Here’s a local story with national implications:
With an average wind speed of around 12 mph, the city where I live isn’t the windiest place in the country. But on many days — especially during spring and the long, hot summer — a strong, steady flow off the Gulf of Mexico makes Corpus Christi, Texas, a dependable destination for windsurfers and sailors.
The energy in wind is impressive. Thus, the last half-decade has seen significant development of wind farms in the area, including the 168-turbine Penascal complex, 40 miles south of the city, and 196 turbines at the Papalote Creek installation to the north, which produces enough energy to supply 114,000 homes.
In fact, the first visible sign of my city as you approach from the north is an stately phalanx of white, three-bladed turbines, each 262 feet tall, churning ceaselessly over flat cotton fields.
These turbines are among 7,000 in Texas and they contribute to the state’s generating capacity of more than 12,000 megawatts, the most in the nation.
But wind power hit a snag locally last week when the city council took steps to quash a proposed 175-turbine wind farm on 20,000 acres south of the city, a facility that could supply energy to 100,000 homes. The city’s growth potential is generally to the south, and the council was concerned that a wind farm would have a negative impact on development and property values.
That is, NIMBY — Not in My Backyard.
I don’t have an opinion on whether this particular wind farm is the right farm in the right place at the right time. But the council’s action implies a failure to appreciate a new reality that applies to the nation and world, as well as to south Texas: If the globe has any chance of decent habitability during the next century or so, we’re going to have to put a much higher priority on renewable energy, especially wind and solar.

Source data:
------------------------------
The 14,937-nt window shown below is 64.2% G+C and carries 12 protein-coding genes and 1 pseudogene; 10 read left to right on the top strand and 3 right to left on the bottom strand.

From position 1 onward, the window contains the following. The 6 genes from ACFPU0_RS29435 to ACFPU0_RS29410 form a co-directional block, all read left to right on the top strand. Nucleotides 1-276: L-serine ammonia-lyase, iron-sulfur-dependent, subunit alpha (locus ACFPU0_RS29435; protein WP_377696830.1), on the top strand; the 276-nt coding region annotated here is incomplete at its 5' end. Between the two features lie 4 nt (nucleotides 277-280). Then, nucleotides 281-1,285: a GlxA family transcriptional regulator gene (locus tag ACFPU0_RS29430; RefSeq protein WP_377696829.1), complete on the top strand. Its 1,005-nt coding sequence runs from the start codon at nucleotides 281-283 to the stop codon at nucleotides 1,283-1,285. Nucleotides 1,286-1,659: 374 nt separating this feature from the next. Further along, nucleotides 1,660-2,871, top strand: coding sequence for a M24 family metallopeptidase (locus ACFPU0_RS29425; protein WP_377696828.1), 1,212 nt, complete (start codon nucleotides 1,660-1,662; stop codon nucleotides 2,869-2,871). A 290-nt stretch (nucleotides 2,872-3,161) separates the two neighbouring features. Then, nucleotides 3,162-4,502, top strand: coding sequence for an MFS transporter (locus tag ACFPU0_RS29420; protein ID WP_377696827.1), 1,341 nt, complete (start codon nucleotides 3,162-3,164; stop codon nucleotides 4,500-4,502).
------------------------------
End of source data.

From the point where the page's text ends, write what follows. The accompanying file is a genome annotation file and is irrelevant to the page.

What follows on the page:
In Texas, where wind turbines have sprung up like mushrooms, the attitude toward renewable sources of energy reflects our national attitude: Sure, we should be developing renewables, but they’re largely a sideshow, an afterthought that will never play more than a minor role in the satisfaction of our nation’s energy needs, which require coal, natural gas, and oil.
We see renewables like we see eating whole grain oats: it’s the “right thing to do.” But mere gestures toward healthy eating won’t do much good if we’re still pigging out regularly on cheeseburgers and fries.
In short, we need to take renewable energy more seriously. We think of it as impractical and inefficient, unable to survive in the free market without government subsidies.
Whether that perception was ever accurate or not, it’s called into question by a report last September from the U.S. Department of Energy that argues convincingly that wind power, with rising efficiencies and decreasing costs, is America’s best alternative for “low-cost, zero carbon, zero pollution renewable energy.”
The report points out that the generating capacity of American wind installations currently online is equivalent to 60 large nuclear reactors. The potential capacity is 140 quads, about 10 times the electricity the U.S. currently uses. In the last two decades, wind power technology and efficiency have soared and the cost of wind-produced electricity has plummeted.
The biggest obstacle, however, to saving the earth’s climate might be philosophical rather than economic.
Overcoming this obstacle requires the acceptance of limitations on growth and consumption. From the beginning, humans depended on two resources — water and wood — that were highly renewable as long as civilizations didn’t push too hard against their limits.
But the modern world depends on a century’s binge on hydrocarbons, which are both non-renewable and highly destructive to the environment. Constraining our consumption and growth in ways that permit us to live within our resources will be a real challenge. Are we up to it? That remains to be seen.
John M. Crisp, an op-ed columnist for McClatchy-Tribune and teacher at Del Mar College in Corpus Christi, Texas, can be reached at firstname.lastname@example.org.